Category Archives: Senior Move Management Training

Coming Back from Way, Way Back

Good morning!
I’ve not been very consistent with blog-writing this year, but I’m bound and determined to get back on track. The good news is Senior Move Management (and NASMM) are exploding ~ just as expected. Several years ago, a New York Times reporter interviewed me for a feature article about SMM…and he scolded me a bit for my thrill at reaching 300 members throughout the US and Canada. He asked me if I realized these 300 folks would need to serve 76M Baby Boomers in the coming years! I want to email and let him know NASMM is now the professional home to approximately 850 (& counting) Senior Move Management companies just three short years after that conversation.

What else is going on in Senior Move Management? In the world of aging services? You are welcome to check out NASMM’s most recent newsletter, Moving Matters – published just yesterday.

In 2013, we’ve launched a professional Accreditation program and a peer-to-peer mentorship program (for NASMM members only)! Plus, we are deeply embedded in NASMM 2014 Conference planning. We’re hosting 400+ Senior Move Managers and exhibiting vendors in paradise, eh, I mean San Diego, CA February 22-25. The full Conference brochure and schedule will be released mid-September.  The hotel property is fantastic…we can’t wait for everyone to see it.




One Friday Morning 09.30.11

Don’t take our word for it!
Listen to what past NASMM Conference attendees
have said about the

NASMM Annual Conference,
the only face-to-face event (anywhere!)
that supports and promotes the

Senior Move Management profession.

A Blog is Born

Hi everyone,
As I write this 88th blog post (wow – yikes – amazing!), my heart swells with pride that we have finally persuaded NASMM’s Founding Board President, Margit Novack of Moving Solutions in Philadelphia, to launch her own blog. Margit has been a Senior Move Manager for almost two decades – long before anyone knew what it was or what to call it. She has, I know, thousands of wonderful stories about each of the older adult moves she has managed. We’ve been asking her to share just a few of these stories with everyone else via a blog. (Loyal readers of this blog will recall my post from last January 26th, celebrating the NASMM Board’s decision to establish an award in Margit’s honor – to recognize her many and various contributions to the senior move manager profession.)

But Margit’s a busy gal – in addition to Moving Solutions, her senior move management company, she also leads eSMMART, her senior move manager training company. Additionally, she is heavily involved with fundraising for breast cancer research, etc.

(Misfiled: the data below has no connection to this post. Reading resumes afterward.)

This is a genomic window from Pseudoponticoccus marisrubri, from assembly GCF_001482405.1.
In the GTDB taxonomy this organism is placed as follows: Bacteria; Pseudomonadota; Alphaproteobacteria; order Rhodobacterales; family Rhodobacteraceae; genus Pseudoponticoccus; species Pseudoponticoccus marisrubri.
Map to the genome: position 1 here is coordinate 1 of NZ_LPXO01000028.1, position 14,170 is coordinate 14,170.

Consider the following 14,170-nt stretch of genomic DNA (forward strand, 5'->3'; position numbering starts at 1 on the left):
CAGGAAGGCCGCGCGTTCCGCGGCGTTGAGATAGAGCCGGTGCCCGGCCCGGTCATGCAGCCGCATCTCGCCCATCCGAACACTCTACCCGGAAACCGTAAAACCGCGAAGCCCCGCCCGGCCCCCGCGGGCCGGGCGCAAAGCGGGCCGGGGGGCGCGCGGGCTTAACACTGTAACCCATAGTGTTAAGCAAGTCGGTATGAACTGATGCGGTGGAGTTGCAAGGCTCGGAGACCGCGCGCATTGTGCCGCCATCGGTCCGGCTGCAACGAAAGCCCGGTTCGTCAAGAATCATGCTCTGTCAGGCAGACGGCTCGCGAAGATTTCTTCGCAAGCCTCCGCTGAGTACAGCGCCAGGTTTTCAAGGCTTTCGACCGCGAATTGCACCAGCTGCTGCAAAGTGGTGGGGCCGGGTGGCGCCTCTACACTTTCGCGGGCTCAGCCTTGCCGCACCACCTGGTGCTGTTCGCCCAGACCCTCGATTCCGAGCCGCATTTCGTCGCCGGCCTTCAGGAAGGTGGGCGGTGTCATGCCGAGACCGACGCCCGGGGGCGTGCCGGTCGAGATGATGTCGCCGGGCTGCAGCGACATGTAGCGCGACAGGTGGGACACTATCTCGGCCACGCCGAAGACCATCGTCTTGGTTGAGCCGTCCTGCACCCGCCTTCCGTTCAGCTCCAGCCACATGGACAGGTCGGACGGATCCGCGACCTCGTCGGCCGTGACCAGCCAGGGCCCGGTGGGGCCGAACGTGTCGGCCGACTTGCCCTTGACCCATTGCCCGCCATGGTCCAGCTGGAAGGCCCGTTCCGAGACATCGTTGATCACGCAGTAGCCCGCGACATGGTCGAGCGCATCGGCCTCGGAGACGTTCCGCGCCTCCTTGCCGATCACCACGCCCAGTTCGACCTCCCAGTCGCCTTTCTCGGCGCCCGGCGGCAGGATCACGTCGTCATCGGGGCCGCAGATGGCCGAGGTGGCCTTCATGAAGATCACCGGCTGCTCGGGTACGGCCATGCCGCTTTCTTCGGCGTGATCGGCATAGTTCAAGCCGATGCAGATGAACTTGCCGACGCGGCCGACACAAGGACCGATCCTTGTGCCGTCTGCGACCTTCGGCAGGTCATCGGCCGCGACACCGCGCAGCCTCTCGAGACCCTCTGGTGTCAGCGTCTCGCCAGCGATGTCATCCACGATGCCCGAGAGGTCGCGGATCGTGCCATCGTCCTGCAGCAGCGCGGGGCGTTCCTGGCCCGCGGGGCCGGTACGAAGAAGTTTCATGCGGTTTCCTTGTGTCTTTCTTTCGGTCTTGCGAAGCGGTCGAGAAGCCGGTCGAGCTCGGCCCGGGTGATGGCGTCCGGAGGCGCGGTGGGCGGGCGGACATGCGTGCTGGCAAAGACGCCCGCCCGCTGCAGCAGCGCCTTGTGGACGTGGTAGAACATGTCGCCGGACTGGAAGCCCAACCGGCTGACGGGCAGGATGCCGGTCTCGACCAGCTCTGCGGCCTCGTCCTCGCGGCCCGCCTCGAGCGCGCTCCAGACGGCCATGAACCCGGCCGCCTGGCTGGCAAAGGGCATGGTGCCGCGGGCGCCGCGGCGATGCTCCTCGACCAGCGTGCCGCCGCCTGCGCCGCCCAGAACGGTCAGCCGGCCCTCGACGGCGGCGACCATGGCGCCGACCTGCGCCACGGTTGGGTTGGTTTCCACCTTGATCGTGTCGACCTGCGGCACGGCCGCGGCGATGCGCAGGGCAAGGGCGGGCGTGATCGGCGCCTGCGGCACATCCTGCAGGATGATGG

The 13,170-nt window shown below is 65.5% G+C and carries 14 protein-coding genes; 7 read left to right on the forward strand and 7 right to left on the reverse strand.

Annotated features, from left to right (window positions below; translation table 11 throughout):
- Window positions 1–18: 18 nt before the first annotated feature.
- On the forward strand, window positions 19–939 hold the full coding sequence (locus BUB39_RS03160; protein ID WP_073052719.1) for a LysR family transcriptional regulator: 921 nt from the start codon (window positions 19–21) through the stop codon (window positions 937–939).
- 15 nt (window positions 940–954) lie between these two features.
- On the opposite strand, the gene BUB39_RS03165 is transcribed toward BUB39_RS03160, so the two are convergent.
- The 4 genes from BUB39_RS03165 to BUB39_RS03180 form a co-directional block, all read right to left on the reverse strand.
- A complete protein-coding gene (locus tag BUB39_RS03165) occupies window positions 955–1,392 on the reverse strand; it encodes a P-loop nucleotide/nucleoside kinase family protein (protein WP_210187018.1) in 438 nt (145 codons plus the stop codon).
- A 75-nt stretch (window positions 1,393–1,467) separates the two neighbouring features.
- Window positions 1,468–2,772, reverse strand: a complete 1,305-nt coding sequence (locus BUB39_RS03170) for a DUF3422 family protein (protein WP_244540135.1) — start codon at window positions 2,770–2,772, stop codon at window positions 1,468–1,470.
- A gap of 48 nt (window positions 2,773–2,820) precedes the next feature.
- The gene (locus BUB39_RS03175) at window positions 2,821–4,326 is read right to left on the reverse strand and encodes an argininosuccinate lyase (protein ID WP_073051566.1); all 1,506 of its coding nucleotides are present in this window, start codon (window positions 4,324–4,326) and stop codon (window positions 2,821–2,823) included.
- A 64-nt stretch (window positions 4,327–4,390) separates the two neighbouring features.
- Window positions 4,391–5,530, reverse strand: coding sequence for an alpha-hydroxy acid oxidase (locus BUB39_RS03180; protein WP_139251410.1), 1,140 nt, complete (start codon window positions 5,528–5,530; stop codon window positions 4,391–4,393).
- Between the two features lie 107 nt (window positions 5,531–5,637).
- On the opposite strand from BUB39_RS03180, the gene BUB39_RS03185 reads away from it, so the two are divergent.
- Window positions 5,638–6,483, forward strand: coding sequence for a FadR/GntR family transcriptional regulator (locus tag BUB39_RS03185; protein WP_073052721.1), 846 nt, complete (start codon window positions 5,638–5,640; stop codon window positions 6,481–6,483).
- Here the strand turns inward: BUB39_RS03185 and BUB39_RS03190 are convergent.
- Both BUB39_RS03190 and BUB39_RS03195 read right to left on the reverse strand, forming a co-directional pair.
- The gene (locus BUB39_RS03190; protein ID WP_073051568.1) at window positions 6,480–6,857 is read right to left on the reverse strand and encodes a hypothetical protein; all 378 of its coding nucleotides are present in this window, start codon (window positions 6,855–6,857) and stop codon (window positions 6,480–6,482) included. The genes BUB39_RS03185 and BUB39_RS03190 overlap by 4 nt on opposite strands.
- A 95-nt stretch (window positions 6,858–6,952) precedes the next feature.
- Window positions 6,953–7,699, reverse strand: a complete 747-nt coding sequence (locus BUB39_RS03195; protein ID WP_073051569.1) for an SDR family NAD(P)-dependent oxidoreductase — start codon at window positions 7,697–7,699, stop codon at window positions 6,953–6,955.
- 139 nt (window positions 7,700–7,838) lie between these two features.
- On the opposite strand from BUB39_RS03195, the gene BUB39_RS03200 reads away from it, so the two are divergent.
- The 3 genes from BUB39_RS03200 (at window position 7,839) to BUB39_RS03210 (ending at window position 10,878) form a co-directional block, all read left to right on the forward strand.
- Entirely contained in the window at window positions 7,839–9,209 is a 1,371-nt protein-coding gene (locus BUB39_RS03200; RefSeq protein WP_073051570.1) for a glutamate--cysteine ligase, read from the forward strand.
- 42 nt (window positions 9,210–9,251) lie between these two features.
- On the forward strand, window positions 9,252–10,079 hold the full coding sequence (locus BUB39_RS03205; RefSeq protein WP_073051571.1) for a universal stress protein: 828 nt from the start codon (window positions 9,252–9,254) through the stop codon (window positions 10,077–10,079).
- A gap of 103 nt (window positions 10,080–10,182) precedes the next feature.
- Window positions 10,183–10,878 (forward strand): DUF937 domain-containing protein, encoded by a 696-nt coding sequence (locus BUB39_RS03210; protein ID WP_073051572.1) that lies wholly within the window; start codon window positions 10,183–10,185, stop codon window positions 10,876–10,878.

Though Margit’s time is limited, her enthusiasm for senior move management is legendary.

Well, she’s finally done it: Margit is blogging! She’s written two posts thus far, and they can be found here. I encourage you to subscribe to her blog however you usually subscribe to these things – Google Reader or via email, etc. You will not be disappointed.

I always learn something after talking with Margit, and it’s usually something I didn’t even know I didn’t know.


Then and Now Part V

(Please read Parts One, Two, Three, and Four before reading this last installment.)

Well, we know what happens. Bill’s not a quitter, but it takes less than two hours on Florida soil to seek outside help. His Mom’s confused inertia nearly knocks him off his feet. Layers of guilt, sadness, and impatience hang on him like a heavy coat throughout that entire first day. He loves his Mom dearly, and he beats himself up for not visiting more and not being more clued into what is happening with her. “But heck,” he thinks, “I’ve been trying to find a job and then there’s so much going on with the kids.” His thoughts trail off . . . Twice, he sneaks into the bathroom, locks the door, sits on the edge of the sea-foam tub, and just cries. He hardly can believe it himself. Twice? He knows he needs to pull himself together.

When Bill calls Louise later that evening, she can hear the frustration in his voice. She doesn’t want to say “I told you so,” but she can think it, can’t she? Older brother, Jim, is all about closing this deal down . . . and fast. He quickly texts Bill: “NOW can we call the senior move manager Louise found?” Bill doesn’t own a smartphone, so he slowly keys in “y-e-s.”

Not the next day, but the day after, the senior move manager arrives for a consultation visit. Bill spends the intervening day tidying up to make a nice impression. His Mom, Patricia, doesn’t resist getting dressed the morning of the appointment. She chooses the purple floral top Louise sent last Christmas. She is more than a bit excited. Bill smiles and gives his Mom’s bony shoulder a tight squeeze as she sits in her favorite chair in front of the TV.

Once inside the home, the senior move manager sits down with Patricia at the kitchen table. They talk about where she is moving to, and how they will work together to make it a good move. Patricia listens closely, as she smooths out the wrinkles in the vinyl tablecloth. Bill stands by the kitchen sink, looking down on the entire scene with a sense of peace – for the first time in three days. The senior move manager brings out a thick, white plastic binder from her tote bag, and in it are photos of past senior move clients and many “before” and “after” snapshots of recent move projects. Patricia recognizes one of the snapshots as someone she knows from church. Bill thinks this familiarity will help his Mom accept the senior move manager, and gives a hearty “thumbs up” to no one in particular.